Margot Kidder dies at age 69
LOS ANGELES (AP) — Margot Kidder, the Canadian actress who starred as a salty and cynical Lois Lane opposite Christopher Reeve in the “Superman” film franchise of the 1970s and 1980s, has died.
Kidder died Sunday at her home in Livingston, Montana, according to a notice on the website of Franzen-Davis Funeral Home. She was 69.
Kidder’s manager Camilla Fluxman Pines said she died peacefully in her sleep.
No cause or other details were given.
“Superman,” directed by Richard Donner and released in 1978, was a superhero blockbuster two decades before comic book movies became the norm at the top of the box office. It’s cited as an essential inspiration by makers of today’s Marvel and D.C. films.
Kidder, as ace reporter Lane, was a salty, sexually savvy adult who played off of the boyish, farm-raised charm of Reeve’s Clark Kent and Superman, though her dogged journalism constantly got her into dangerous scrapes that required old-fashioned rescues.
Kidder had many of the movies’ most memorable lines, including “You’ve got me?! Who’s got you?!” when she first encountered the costumed hero as she and a helicopter plunged from the top of a Metropolis building.
Marvel Studios President Kevin Feige called the moment “the best cinematic superhero save in the history of film” at an Academy of Motion Picture Arts and Sciences event honoring Donner last year.
Kidder and Reeve were relative unknowns when they got their leading parts in the first of the films in 1978, which also included big names Gene Hackman and Marlon Brando.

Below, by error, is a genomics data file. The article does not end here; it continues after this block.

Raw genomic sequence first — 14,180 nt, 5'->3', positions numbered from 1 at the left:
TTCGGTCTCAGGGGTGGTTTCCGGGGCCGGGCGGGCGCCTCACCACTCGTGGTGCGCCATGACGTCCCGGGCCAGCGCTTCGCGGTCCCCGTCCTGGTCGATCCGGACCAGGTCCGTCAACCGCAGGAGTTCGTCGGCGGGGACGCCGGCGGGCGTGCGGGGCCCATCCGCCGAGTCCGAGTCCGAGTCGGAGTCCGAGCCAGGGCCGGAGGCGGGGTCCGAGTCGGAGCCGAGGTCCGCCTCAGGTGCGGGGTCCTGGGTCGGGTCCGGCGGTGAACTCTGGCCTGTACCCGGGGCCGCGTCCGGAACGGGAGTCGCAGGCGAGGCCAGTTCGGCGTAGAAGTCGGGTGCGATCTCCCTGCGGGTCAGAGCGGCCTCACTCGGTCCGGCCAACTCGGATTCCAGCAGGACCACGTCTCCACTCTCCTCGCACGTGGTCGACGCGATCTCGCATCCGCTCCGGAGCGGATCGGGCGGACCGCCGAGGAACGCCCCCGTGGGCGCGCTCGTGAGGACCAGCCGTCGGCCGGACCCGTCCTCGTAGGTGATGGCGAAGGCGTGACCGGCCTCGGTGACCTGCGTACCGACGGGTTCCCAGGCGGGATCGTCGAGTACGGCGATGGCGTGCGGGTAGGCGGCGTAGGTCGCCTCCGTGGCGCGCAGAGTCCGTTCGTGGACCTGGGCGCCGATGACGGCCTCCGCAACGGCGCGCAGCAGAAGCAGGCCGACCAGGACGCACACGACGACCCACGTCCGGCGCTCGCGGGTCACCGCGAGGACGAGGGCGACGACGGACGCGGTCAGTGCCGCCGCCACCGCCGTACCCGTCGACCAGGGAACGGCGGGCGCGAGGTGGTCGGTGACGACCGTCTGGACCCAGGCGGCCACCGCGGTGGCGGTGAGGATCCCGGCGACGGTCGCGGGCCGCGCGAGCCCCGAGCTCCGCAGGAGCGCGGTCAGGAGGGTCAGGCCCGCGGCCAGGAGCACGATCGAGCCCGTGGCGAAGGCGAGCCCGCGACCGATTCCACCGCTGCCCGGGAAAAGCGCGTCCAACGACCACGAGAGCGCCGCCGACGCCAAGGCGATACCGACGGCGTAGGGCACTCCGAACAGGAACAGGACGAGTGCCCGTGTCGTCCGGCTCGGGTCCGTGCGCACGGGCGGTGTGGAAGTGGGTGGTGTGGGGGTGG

Kidder and Reeve went on to star in three more “Superman” movies, the fourth and last in 1987.
She said she and Reeve, who died in 2004, were like brother and sister, both in their affection and animosity for each other.
“We quarreled all the time,” Kidder said May 9 in an interview on radio station WWJ in Detroit, where she had been scheduled to appear at Motor City Comic Con later this month. “The crew would be embarrassed. They would look away. Then we’d play chess or something because we were also really good friends.”
Both would remain known almost entirely for their “Superman” roles, and struggled to find other major parts.
Kidder also had a small part in 1975’s “The Great Waldo Pepper” with Robert Redford, and starred as conjoined twins in Brian De Palma’s 1973 “Sisters,” and as the mother of a terrorized family opposite James Brolin in 1979’s “The Amityville Horror.”